Long-Range Planning

Vision 2020 - Focus on the Future

Mission and vision statements are necessary to provide organizational direction. However, once these statements are written, how does an organization accomplish them and achieve its goals. In 2016-17, the Board of Park Commissioners and staff updated the District’s Comprehensive and Strategic Plans using a process which included gathering and reviewing community feedback, conducting demographic, park, facility, and program assessments, creating the community’s future vision of park and recreation services, and developing an action plan to implement that vision. By basing each Plan on community feedback and defining priorities, the Board can prepare for future community desires and needs along with clarifying organizational direction for focused mission and vision driven decision making. Since the inception of the District’s first Comprehensive Plan and Strategic Plan, the Board and staff have selected and implemented projects, programs, and initiatives based upon the priorities articulated during the planning process.

Development of Vision 2020 Plan

Overview: From fall 2016 to spring 2017, the Board and staff undertook the Vision 2020 process to update the District’s 2007 Comprehensive Plan and 2013-17 Strategic Plan. While a Comprehensive Plan and a Strategic Plan are unique in their purpose and scope, they have interrelated goals and development processes and, for this reason, the Board and staff developed both plans during one process and combined them into one, overall guiding document and action plan. As a result, the Vision 2020 Plan incorporates strategic planning initiatives, which are internal operation, communication, and administrative improvements with a three-year timeline and comprehensive planning initiatives, which are physical asset and program focused with a five to ten-year timeline.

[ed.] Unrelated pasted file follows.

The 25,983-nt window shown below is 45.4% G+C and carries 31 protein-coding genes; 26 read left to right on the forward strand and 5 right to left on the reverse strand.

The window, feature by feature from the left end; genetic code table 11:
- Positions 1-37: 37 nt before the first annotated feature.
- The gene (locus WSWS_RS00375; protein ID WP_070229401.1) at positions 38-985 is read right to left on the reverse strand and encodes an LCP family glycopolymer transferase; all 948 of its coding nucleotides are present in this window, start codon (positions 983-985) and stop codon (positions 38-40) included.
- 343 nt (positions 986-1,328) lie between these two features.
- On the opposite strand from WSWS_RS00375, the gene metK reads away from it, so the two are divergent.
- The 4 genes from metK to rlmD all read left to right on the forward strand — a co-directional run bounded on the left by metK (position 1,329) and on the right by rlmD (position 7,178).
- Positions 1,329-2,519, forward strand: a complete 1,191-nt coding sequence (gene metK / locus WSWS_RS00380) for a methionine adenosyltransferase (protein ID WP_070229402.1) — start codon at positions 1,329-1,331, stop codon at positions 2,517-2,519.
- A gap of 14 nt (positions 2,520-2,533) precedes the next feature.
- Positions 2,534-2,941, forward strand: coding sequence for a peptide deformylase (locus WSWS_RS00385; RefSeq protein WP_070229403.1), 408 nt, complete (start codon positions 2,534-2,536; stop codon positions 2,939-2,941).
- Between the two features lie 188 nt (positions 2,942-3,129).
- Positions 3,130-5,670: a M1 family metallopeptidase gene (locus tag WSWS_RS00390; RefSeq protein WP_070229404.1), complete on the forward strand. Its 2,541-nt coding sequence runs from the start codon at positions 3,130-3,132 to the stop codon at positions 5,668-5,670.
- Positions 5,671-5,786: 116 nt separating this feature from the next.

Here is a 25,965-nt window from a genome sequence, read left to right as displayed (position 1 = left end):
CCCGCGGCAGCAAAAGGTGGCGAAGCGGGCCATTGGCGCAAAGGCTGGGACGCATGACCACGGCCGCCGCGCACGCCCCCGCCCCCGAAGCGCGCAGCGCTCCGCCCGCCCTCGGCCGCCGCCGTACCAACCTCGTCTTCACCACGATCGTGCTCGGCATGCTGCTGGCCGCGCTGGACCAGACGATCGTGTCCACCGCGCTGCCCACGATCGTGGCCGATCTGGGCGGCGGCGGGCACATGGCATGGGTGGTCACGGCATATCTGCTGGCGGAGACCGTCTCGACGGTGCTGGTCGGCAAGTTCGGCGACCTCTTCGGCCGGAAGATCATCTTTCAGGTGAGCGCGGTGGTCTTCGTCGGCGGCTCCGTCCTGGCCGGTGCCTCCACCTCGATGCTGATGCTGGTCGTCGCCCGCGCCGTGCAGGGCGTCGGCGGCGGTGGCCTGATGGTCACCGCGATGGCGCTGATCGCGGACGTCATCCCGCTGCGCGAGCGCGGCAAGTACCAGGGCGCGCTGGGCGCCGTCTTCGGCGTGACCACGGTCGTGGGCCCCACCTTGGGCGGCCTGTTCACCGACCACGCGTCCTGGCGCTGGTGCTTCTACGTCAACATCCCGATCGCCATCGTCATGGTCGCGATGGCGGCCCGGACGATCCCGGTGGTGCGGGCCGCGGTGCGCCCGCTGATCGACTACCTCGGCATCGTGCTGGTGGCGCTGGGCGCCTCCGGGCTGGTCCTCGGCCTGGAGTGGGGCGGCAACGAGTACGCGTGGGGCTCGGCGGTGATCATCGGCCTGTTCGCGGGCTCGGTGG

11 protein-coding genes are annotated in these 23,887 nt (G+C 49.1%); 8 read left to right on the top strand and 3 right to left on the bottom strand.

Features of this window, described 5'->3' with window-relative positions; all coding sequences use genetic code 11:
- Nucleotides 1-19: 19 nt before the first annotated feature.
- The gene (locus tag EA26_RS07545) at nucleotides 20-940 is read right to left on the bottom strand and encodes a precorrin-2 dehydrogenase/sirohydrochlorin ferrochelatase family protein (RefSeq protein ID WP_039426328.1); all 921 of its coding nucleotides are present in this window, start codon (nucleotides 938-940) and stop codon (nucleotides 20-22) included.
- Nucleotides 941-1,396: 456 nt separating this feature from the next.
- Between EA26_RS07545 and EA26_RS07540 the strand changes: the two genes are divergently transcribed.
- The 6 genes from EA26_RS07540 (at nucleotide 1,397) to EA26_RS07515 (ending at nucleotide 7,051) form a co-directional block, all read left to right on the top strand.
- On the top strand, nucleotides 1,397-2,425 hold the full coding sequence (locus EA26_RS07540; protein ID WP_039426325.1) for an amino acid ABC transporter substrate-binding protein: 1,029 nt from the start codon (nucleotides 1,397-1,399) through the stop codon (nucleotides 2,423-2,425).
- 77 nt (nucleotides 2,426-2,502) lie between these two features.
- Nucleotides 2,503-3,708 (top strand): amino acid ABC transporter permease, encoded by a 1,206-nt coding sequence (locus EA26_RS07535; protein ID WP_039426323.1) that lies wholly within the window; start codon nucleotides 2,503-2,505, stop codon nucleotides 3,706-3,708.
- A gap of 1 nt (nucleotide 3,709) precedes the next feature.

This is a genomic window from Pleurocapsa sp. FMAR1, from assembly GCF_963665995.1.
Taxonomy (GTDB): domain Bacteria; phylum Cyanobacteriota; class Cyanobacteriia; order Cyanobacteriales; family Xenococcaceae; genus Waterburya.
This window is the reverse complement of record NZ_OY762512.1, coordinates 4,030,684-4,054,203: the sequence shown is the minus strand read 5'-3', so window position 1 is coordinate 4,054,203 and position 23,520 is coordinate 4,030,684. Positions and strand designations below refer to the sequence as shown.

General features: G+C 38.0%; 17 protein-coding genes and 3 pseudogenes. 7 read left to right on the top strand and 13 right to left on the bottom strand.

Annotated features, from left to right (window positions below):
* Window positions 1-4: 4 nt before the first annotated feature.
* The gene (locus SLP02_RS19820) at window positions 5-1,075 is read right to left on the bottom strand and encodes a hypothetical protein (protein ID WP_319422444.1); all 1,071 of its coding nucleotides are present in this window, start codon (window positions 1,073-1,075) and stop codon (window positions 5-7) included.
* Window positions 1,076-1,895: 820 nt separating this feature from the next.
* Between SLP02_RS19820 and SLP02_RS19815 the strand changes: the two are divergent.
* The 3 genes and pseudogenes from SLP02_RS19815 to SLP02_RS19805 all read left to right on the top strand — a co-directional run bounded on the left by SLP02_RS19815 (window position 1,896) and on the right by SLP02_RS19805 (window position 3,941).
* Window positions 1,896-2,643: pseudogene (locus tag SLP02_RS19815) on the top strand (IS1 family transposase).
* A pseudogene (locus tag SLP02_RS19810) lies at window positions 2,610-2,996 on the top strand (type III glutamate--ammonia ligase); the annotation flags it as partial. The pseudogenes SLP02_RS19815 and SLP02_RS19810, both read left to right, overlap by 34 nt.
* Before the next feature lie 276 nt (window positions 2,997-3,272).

Planning Process Phases: Organized into four phases as described below, the Vision 2020 planning process consisted of the following components: a needs assessment; visioning; identifying and evaluating community needs, priorities, and opportunities; and creating a phased implementation and financial plan.

Engage: The first phase included conversations with and input from a wide variety of community stakeholders and employee groups to gain an understanding of needs and priorities and to communicate the purpose of and how they could be actively engaged in the process. The forums for collecting feedback during this phase included community open houses, scientific and online surveys, focus groups, interviews, etc.

Analyze: During the second phase of the planning process, a comprehensive needs analysis was developed based on data collected about the District and the region, including an inventory and assessment of parks, open space, trails, recreation facilities, and program offerings along with demographic, recreation trends and level of service analyses.

Envision: During the third phase, the Board and staff created a shared long-term vision for the District based on the Engage and Analyze phases results, including reviewing the District’s mission and vision statements, creating organizational values, determining key findings, and developing strategic themes (broad macro-oriented statements of organizational direction) and goals (statements describing what the District must achieve to execute strategy) to address those findings. Alternative strategies for programming and for existing and new parks, facilities, and open spaces were evaluated and refined into a set of proposed strategies for implementing the strategic themes and goals.

Implement: In the final phase of the planning process, the Board and staff refined action items based on the near- and mid-term capital and operational strategies developed during the Envision phase. These action items (tactics) are specific programs, projects or actions outlined in a Five-year Strategy Action Matrix and one-year implementation plan to define what needs to be accomplished to address the strategic themes and goals and drive what specific actions will be undertaken to implement them.

Final Vision 2020 Plan and Strategic Action Plan